ST. LOUIS -- Oscar Taveras has long turned heads in the Cardinals' organization, which has been enamored by his athleticism and raw hitting ability since Taveras signed as a 16-year-old out of the Dominican Republic in 2008.
This year, the outfielder gave fits to Texas League opponents. He earned league honors along the way, and was a highlight of the summer All-Star Futures Game.
Now, as Taveras tries to lead Double-A Springfield through a playoff run, he is being recognized in the rankings.
MLB.com unveiled its latest team prospect lists on Thursday, and the Cards' list begins with Taveras at the top. Taveras jumped over Shelby Miller (now No. 2) and Carlos Martinez (now No. 3) to earn the distinction as the organization's top prospect.
"His bat this year is kind of what the bat was last year. He's always hit," farm director John Vuch said of Taveras, who hit .321 with a .380 on-base percentage, 37 doubles, 23 home runs and 94 RBIs in 124 Double-A games this year.
"It's really the fact that the rest of his game became more well-rounded. He's made a lot of strides defensivel, and as far as his baserunning goes. He's taken those aspects of his game more seriously now and realizes the importance of them."
Taveras also sprung toward the top of MLB.com's list of Top 100 Prospects in baseball. On that list, Taveras now checks in at No. 13.
"He's phenomenal," general manager John Mozeliak said of Taveras earlier this week. "He's an amazing player."
Not far behind Taveras are Miller (No. 20) and Martinez (No. 28), making the Cardinals one of only two teams to place three prospects in the Top 30. Arizona is the other.
St. Louis is also one of just seven clubs to place at least five prospects on MLB.com's Top 100 list. Joining Taveras as a newcomer on the chart are infielder Kolten Wong (No. 56) and pitcher Trevor Rosenthal (No. 68).
cardinals' top prospects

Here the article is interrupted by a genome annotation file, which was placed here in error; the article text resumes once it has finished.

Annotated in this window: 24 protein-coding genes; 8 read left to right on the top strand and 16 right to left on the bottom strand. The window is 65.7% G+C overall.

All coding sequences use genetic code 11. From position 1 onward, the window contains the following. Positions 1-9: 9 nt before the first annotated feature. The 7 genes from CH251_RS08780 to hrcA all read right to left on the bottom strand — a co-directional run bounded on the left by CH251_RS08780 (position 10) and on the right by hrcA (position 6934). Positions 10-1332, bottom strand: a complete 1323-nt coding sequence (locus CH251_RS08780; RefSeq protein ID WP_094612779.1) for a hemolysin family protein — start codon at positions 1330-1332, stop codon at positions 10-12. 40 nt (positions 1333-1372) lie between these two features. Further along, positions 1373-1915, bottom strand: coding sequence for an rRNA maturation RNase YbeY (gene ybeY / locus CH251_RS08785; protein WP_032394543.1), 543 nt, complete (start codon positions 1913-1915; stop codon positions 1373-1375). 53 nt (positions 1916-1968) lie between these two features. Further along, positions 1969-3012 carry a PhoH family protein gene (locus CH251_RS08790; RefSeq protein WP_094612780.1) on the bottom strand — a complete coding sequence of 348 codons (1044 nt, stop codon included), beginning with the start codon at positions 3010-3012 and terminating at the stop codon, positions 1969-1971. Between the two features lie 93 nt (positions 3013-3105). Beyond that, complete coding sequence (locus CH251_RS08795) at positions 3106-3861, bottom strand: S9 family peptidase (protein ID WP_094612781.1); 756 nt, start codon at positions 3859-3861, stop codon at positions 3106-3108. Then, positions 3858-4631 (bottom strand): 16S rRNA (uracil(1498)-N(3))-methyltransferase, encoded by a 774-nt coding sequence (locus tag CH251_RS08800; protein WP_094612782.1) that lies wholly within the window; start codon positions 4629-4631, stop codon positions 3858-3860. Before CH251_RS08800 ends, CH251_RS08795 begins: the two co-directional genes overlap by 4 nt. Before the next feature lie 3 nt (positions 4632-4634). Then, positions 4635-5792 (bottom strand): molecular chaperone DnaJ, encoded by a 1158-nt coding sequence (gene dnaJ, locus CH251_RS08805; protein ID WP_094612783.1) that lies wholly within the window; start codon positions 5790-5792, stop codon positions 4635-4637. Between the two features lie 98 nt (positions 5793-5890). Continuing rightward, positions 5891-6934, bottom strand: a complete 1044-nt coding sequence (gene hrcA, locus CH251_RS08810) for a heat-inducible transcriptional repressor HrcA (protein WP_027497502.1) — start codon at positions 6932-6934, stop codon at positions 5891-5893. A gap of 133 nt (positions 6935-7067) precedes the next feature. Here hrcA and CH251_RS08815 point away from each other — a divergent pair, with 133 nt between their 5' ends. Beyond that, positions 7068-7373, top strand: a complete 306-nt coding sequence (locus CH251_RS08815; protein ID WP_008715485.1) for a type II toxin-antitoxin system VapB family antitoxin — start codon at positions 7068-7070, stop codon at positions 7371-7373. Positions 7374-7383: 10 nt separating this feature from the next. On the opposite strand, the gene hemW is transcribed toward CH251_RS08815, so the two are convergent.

MLB.com assigned point values to each spot on the Top 100 list as part of its prospect points system, which is designed to determine which farm systems have the most impact talent on the way. The Cardinals entered the season ranked 17th on this list, but the strides made by Taveras, Wong and Rosenthal, in particular, pushed St. Louis up to No. 4 in these new rankings.
"We try not to get too wrapped up what third-party people say of us," Vuch said. "But I think it's a reflection of what's come through the system here the last couple of years."
Rounding out the first 10 prospects on the Cards' Top 20 list are first baseman Matt Adams and pitchers Michael Wacha, Tyrell Jenkins, John Gast and Maikel Cleto. Jenkins dropped four spots in these updated rankings, while Wacha is a new addition.
Wacha, who was taken with the 19th pick of the 2012 First-Year Player Draft, is one of three members of the Cardinals' most recent Draft class to crack this list. The others are Carson Kelly (No. 11) and James Ramsey (No. 18).
Wacha's introduction into pro ball has gone exceptionally smoothly. After pitching 113 1/3 innings for Texas A&M this spring, Wacha has thrown a combined 21 innings at three Minor League levels. The 21-year-old is ending his season at Double-A Springfield.
"I definitely try to be conservative with guys moving them through [the system], but he's a guy who, so far, every time we bump him up, he can show that he can handle that level," Vuch said. "There's a realistic chance that he could start [in the rotation] next year in Springfield."
Of the players on the Cards' Top 20 list, five of them -- Miller, Rosenthal, Adams, Cleto and Ryan Jackson (No. 19) -- spent time on the club's Major League roster this season.
Aside from those who came off the Cardinals' preseason top prospect list due to promotion (Matt Carpenter and Joe Kelly) or trade (Zack Cox), the biggest drops were made by pitcher Jenkins (from No. 4 to No. 8) and Jordan Swagerty (from No. 7 to No. 15).
The 20-year-old Jenkins, who dealt with some injuries this year, finished 4-4 with a 5.14 ERA in 19 starts at low Class A. Swagerty missed the 2012 season after undergoing Tommy John surgery this spring.
Jenifer Langosch is a reporter for MLB.com. Read her blog, By Gosh, It's Langosch, and follow her on Twitter @LangoschMLB. This story was not subject to the approval of Major League Baseball or its clubs.Less